2	TIMOTHY THOMAS	       0.9172	      22      MANNY LEGACE	0.9107
3	JONAS HILLER	       0.9167	      23      JASON LABARBERA	0.9106
4	JAROSLAV HALAK	       0.9157	      24      CAREY PRICE	0.9104
5	HENRIK LUNDQVIST       0.9156	      25      JONATHAN QUICK	0.9102
6	MARTIN BRODEUR	       0.9144	      26      ILJA BRYZGALOV	0.9101
7	CRAIG ANDERSON	       0.9137	      27      MARTIN BIRON	0.9098
8	TY CONKLIN	       0.9135	      28      ANTERO NIITTYMAKI 0.9097
9	ROBERTO LUONGO	       0.9134	      29      JOSE THEODORE	0.9096
10	CAM WARD	       0.9133	      30      MIIKKA KIPRUSOFF	0.9092
11	RYAN MILLER	       0.9131	      31      DWAYNE ROLOSON	0.9088
12	PEKKA RINNE	       0.9129	      32      ALEX AULD 	0.9083
13	NIKLAS BACKSTROM       0.9128	      33      STEVE MASON	0.9081
14	NIKOLAI KHABIBULIN     0.9126	      34      MATHIEU GARON	0.9076
15	CHRIS MASON	       0.9121	      35      MIKE SMITH	0.9070
16	MARC-ANDRE FLEURY      0.9121	      36      CHRIS OSGOOD	0.9069
17	KARI LEHTONEN	       0.9121	      37      MARTY TURCO	0.9066
18	EVGENI NABOKOV	       0.9112	      38      JOHAN HEDBERG	0.9053
19	JEAN-SEBASTIEN GIGUERE 0.9109	      39      VESA TOSKALA	0.9048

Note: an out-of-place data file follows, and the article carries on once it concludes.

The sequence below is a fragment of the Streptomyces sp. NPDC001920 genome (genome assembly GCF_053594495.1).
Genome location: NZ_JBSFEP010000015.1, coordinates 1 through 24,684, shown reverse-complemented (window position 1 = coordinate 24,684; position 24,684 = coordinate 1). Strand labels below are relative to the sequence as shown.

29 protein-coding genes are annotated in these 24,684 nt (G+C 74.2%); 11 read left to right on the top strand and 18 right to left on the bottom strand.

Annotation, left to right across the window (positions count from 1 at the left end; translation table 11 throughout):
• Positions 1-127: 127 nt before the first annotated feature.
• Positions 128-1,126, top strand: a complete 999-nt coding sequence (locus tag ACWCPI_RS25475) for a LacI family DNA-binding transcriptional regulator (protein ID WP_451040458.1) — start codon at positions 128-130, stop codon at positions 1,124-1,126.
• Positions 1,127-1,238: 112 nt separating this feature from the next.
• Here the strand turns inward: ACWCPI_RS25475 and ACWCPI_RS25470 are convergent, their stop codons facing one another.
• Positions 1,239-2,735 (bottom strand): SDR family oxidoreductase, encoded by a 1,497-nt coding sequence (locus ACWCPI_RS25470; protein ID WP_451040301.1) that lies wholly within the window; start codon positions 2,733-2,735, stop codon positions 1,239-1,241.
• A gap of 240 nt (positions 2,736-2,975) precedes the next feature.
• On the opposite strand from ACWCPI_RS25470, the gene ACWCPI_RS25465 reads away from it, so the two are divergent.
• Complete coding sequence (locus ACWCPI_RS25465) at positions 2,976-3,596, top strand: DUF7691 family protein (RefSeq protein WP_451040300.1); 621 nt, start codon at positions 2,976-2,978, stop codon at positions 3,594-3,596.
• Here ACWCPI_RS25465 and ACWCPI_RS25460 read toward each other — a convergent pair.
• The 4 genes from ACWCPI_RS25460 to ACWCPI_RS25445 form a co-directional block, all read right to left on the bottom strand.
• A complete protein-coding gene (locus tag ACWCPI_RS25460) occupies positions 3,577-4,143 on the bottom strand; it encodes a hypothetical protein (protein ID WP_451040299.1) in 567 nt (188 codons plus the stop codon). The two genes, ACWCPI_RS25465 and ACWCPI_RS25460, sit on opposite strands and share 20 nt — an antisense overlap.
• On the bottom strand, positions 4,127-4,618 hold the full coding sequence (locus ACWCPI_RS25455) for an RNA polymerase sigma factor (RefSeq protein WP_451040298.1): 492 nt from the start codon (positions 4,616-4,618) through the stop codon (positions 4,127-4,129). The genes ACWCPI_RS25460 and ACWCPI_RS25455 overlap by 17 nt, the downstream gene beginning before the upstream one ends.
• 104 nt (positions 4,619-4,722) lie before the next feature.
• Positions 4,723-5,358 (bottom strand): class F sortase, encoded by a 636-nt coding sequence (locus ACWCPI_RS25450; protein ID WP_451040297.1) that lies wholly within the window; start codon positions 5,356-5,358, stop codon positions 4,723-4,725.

20	DAN ELLIS	       0.9108	      40      PETER BUDAJ	0.9044

My colleague Rob Vollman calculated the rankings of save percentage since the lockout, and Tomas Vokoun came out 1st by a pretty big margin, so it’s no surprise to find him at #1 here. In the top 5, we see that 2009 playoff hero Jonas Hiller and 2010 playoff hero Jaroslav Halak are not complete flukes, especially given that this is only regular-season data. The top 5 surprise is Tim Thomas, who most people wrote off as a fluke after his numbers came back to Earth this year, but he had 2 excellent seasons (2007-08 and 2008-09) as well as multiple excellent seasons in Europe. During the current “disaster” season, his save percentage was 0.915; we should all be so lucky. It’s quite possible that age is catching up to him, as he is already 36, but his track record is rock solid.

In the following graphics, I have listed every goaltender, as well as the 50% and 90% confidence intervals for the true talent of each. The thick rectangle represents the 50% confidence interval: there is 1 chance out of 2 that a goaltender's true talent lies within that rectangle. The thin extremities are the 90% confidence interval: there are 9 chances out of 10 that a goalie's true talent lies within those points.